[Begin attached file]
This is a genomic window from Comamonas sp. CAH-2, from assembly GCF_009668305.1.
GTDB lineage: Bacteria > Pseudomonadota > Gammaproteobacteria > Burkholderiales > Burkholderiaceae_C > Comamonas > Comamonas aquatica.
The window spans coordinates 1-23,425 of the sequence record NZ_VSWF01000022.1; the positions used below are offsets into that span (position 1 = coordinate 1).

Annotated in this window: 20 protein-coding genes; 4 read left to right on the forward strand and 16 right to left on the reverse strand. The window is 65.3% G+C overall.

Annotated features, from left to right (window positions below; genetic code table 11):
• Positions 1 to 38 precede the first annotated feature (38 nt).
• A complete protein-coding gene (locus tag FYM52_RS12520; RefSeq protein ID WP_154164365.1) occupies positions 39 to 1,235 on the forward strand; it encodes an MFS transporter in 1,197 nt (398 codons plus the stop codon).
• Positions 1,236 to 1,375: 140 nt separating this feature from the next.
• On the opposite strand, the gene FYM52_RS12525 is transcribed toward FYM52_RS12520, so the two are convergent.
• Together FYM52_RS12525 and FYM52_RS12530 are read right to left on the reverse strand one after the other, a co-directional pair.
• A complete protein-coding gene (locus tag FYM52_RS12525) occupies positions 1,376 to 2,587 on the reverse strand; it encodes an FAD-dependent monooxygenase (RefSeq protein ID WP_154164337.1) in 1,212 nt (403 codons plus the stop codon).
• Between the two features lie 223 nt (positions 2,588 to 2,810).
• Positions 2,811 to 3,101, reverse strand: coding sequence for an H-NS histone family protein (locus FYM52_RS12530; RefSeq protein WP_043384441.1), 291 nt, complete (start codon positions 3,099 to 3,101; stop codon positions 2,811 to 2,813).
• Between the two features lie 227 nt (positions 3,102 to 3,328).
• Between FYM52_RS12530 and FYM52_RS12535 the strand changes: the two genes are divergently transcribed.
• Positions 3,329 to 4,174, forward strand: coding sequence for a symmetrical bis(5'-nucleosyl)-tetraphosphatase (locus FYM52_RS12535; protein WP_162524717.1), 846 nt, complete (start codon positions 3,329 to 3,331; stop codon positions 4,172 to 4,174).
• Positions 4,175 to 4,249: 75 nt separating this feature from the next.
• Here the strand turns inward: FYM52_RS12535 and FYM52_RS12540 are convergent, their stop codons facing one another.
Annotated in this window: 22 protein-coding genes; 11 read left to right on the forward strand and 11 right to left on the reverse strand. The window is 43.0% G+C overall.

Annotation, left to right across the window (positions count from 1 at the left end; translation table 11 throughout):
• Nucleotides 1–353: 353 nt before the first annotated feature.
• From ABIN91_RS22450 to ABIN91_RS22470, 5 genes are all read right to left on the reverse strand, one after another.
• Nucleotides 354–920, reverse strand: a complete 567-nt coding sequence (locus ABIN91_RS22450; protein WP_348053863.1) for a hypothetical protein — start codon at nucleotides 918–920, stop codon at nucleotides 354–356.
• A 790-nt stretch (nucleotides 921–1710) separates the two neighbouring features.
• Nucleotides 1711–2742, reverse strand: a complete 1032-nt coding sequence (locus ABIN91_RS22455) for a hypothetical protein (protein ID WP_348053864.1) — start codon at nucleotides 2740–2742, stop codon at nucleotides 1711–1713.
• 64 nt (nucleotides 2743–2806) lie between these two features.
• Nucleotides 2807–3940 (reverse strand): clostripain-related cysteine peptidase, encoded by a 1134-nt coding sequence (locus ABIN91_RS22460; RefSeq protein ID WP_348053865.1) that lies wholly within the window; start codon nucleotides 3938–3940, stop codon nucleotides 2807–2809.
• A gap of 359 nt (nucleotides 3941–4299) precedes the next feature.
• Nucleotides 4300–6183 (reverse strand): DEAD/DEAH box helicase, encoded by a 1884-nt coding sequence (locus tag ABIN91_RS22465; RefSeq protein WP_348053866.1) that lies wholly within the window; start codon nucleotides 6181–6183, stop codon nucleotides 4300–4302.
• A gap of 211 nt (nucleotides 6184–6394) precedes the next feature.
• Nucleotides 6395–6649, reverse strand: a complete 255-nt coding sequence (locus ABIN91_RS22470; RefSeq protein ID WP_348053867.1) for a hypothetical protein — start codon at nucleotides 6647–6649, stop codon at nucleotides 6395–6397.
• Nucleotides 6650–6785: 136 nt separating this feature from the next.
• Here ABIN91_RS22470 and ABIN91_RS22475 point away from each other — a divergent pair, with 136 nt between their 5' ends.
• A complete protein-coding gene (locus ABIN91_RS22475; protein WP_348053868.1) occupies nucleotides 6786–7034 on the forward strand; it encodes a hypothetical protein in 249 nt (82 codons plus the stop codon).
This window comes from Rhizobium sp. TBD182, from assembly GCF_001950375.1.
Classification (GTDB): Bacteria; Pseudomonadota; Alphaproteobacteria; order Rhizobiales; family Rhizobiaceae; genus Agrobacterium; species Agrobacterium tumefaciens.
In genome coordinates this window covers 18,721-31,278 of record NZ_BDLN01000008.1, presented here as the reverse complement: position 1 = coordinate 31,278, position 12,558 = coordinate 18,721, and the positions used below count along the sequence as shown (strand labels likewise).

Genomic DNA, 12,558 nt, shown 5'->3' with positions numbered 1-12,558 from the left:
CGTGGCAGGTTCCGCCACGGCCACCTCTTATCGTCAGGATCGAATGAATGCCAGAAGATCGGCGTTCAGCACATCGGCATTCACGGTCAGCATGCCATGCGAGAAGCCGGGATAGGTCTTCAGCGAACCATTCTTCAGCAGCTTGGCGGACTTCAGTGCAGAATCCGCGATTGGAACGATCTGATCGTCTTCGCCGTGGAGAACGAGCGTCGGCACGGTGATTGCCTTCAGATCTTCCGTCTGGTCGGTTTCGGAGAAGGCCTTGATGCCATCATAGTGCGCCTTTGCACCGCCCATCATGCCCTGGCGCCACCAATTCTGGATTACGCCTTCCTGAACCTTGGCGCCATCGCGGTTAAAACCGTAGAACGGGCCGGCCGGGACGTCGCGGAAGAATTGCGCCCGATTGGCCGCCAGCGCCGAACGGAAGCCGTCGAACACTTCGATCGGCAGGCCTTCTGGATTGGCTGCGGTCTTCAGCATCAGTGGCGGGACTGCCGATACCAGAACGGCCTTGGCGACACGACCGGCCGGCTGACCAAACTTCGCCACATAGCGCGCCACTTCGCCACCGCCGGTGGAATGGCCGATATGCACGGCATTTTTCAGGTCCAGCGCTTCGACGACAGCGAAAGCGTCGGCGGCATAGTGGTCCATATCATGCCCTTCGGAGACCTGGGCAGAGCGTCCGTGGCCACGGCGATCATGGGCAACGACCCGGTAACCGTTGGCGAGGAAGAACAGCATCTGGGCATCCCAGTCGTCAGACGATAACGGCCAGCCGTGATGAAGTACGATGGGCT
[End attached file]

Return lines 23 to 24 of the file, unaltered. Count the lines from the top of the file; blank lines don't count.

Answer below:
• Nucleotides 354–920, reverse strand: a complete 567-nt coding sequence (locus ABIN91_RS22450; protein WP_348053863.1) for a hypothetical protein — start codon at nucleotides 918–920, stop codon at nucleotides 354–356.
• A 790-nt stretch (nucleotides 921–1710) separates the two neighbouring features.